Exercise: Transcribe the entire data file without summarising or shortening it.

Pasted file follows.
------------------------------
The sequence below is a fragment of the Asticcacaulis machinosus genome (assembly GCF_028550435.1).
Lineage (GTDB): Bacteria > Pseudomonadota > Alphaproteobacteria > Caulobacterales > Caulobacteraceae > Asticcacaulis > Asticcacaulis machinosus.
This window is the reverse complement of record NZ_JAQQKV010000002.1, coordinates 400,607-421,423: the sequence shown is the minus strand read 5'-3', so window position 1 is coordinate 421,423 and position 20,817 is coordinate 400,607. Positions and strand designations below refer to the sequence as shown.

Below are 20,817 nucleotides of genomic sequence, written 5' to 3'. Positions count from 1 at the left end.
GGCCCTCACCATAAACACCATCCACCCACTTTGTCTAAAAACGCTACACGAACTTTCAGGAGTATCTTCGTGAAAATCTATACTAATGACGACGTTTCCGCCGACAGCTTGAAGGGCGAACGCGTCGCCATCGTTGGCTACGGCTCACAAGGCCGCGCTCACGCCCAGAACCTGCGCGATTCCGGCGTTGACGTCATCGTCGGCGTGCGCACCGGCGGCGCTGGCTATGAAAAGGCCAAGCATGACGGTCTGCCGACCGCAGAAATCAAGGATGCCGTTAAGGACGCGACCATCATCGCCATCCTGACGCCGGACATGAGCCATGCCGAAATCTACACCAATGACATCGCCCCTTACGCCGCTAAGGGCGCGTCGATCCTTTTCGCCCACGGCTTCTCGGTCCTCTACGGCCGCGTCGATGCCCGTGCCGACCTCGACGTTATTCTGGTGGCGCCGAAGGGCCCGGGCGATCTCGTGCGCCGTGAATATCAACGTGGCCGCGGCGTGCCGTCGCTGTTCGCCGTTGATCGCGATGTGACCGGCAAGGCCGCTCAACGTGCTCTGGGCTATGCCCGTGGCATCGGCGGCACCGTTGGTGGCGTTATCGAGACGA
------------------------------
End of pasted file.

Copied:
The sequence below is a fragment of the Asticcacaulis machinosus genome (assembly GCF_028550435.1).
Lineage (GTDB): Bacteria > Pseudomonadota > Alphaproteobacteria > Caulobacterales > Caulobacteraceae > Asticcacaulis > Asticcacaulis machinosus.
This window is the reverse complement of record NZ_JAQQKV010000002.1, coordinates 400,607-421,423: the sequence shown is the minus strand read 5'-3', so window position 1 is coordinate 421,423 and position 20,817 is coordinate 400,607. Positions and strand designations below refer to the sequence as shown.

Below are 20,817 nucleotides of genomic sequence, written 5' to 3'. Positions count from 1 at the left end.
GGCCCTCACCATAAACACCATCCACCCACTTTGTCTAAAAACGCTACACGAACTTTCAGGAGTATCTTCGTGAAAATCTATACTAATGACGACGTTTCCGCCGACAGCTTGAAGGGCGAACGCGTCGCCATCGTTGGCTACGGCTCACAAGGCCGCGCTCACGCCCAGAACCTGCGCGATTCCGGCGTTGACGTCATCGTCGGCGTGCGCACCGGCGGCGCTGGCTATGAAAAGGCCAAGCATGACGGTCTGCCGACCGCAGAAATCAAGGATGCCGTTAAGGACGCGACCATCATCGCCATCCTGACGCCGGACATGAGCCATGCCGAAATCTACACCAATGACATCGCCCCTTACGCCGCTAAGGGCGCGTCGATCCTTTTCGCCCACGGCTTCTCGGTCCTCTACGGCCGCGTCGATGCCCGTGCCGACCTCGACGTTATTCTGGTGGCGCCGAAGGGCCCGGGCGATCTCGTGCGCCGTGAATATCAACGTGGCCGCGGCGTGCCGTCGCTGTTCGCCGTTGATCGCGATGTGACCGGCAAGGCCGCTCAACGTGCTCTGGGCTATGCCCGTGGCATCGGCGGCACCGTTGGTGGCGTTATCGAGACGA